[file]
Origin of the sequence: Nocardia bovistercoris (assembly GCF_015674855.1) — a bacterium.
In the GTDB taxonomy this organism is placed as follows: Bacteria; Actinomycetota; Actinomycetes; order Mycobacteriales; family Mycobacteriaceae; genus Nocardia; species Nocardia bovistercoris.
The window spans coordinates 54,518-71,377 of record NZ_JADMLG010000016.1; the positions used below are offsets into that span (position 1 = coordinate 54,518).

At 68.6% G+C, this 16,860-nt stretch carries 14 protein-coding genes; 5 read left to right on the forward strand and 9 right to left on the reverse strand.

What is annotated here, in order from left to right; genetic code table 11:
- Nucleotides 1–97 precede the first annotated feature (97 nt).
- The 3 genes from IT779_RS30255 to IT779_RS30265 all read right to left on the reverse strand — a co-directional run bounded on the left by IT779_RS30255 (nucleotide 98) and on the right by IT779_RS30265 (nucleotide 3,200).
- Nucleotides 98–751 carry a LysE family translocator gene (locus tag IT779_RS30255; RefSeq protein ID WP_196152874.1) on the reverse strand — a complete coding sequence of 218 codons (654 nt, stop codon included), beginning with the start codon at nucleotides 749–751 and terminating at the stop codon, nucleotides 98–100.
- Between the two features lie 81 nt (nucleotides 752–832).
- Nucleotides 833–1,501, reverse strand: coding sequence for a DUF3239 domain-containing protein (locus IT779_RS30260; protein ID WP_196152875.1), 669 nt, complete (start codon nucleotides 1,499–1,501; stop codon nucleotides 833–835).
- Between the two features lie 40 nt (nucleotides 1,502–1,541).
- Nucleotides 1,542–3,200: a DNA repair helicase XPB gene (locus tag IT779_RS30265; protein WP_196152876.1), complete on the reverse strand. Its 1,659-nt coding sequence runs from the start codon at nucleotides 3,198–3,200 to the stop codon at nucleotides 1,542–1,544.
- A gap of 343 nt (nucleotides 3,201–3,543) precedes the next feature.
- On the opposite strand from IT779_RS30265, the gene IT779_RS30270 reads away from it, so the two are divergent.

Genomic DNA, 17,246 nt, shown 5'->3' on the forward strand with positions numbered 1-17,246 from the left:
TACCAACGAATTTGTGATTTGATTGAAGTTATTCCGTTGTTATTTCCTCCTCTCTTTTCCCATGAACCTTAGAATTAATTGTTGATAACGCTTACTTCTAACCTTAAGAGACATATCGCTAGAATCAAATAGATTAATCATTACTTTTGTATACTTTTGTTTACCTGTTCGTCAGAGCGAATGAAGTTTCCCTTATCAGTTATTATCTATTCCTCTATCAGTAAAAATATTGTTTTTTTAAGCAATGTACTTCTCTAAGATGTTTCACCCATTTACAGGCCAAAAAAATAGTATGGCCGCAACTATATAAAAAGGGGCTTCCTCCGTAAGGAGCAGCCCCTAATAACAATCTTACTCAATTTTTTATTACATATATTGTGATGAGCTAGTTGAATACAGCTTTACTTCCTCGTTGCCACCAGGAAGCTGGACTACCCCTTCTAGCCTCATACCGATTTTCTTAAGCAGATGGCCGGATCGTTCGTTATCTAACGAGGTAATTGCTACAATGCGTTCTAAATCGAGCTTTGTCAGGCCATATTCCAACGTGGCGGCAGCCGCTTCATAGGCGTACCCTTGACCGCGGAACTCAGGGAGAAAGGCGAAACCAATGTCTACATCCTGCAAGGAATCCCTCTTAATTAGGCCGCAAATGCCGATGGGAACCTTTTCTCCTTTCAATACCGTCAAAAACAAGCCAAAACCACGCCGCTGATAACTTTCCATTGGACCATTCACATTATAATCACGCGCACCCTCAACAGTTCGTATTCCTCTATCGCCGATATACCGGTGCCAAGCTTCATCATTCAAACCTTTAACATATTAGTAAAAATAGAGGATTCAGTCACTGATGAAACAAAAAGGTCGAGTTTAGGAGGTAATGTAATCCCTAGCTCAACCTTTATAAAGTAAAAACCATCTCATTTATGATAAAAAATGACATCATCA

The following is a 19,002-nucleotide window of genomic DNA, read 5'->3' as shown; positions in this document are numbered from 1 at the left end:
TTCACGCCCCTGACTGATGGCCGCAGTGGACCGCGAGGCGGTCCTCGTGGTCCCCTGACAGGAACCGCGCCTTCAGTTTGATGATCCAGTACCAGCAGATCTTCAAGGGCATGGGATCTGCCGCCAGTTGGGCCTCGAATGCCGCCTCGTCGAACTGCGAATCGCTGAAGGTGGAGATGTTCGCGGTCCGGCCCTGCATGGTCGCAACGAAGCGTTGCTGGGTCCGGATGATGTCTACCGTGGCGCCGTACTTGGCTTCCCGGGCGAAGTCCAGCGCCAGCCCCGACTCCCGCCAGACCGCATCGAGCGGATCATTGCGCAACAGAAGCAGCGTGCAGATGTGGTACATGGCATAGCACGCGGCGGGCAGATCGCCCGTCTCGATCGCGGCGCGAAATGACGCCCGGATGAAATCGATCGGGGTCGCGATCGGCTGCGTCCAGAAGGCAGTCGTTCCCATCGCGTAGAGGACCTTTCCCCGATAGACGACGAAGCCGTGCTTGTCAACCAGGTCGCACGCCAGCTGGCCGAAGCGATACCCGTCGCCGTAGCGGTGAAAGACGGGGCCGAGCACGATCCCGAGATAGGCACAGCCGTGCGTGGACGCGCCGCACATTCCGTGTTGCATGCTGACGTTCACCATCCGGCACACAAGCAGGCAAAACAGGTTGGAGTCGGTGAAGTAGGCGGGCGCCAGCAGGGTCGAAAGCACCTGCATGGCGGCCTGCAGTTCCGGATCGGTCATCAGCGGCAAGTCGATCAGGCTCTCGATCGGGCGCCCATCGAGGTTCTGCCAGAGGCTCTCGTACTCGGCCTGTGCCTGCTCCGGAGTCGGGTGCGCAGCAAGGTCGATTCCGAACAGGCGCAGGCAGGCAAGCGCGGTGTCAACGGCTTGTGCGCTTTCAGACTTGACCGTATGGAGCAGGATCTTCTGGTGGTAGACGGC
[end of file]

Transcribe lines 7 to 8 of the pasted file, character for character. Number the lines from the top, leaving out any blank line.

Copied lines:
- The 3 genes from IT779_RS30255 to IT779_RS30265 all read right to left on the reverse strand — a co-directional run bounded on the left by IT779_RS30255 (nucleotide 98) and on the right by IT779_RS30265 (nucleotide 3,200).
- Nucleotides 98–751 carry a LysE family translocator gene (locus tag IT779_RS30255; RefSeq protein ID WP_196152874.1) on the reverse strand — a complete coding sequence of 218 codons (654 nt, stop codon included), beginning with the start codon at nucleotides 749–751 and terminating at the stop codon, nucleotides 98–100.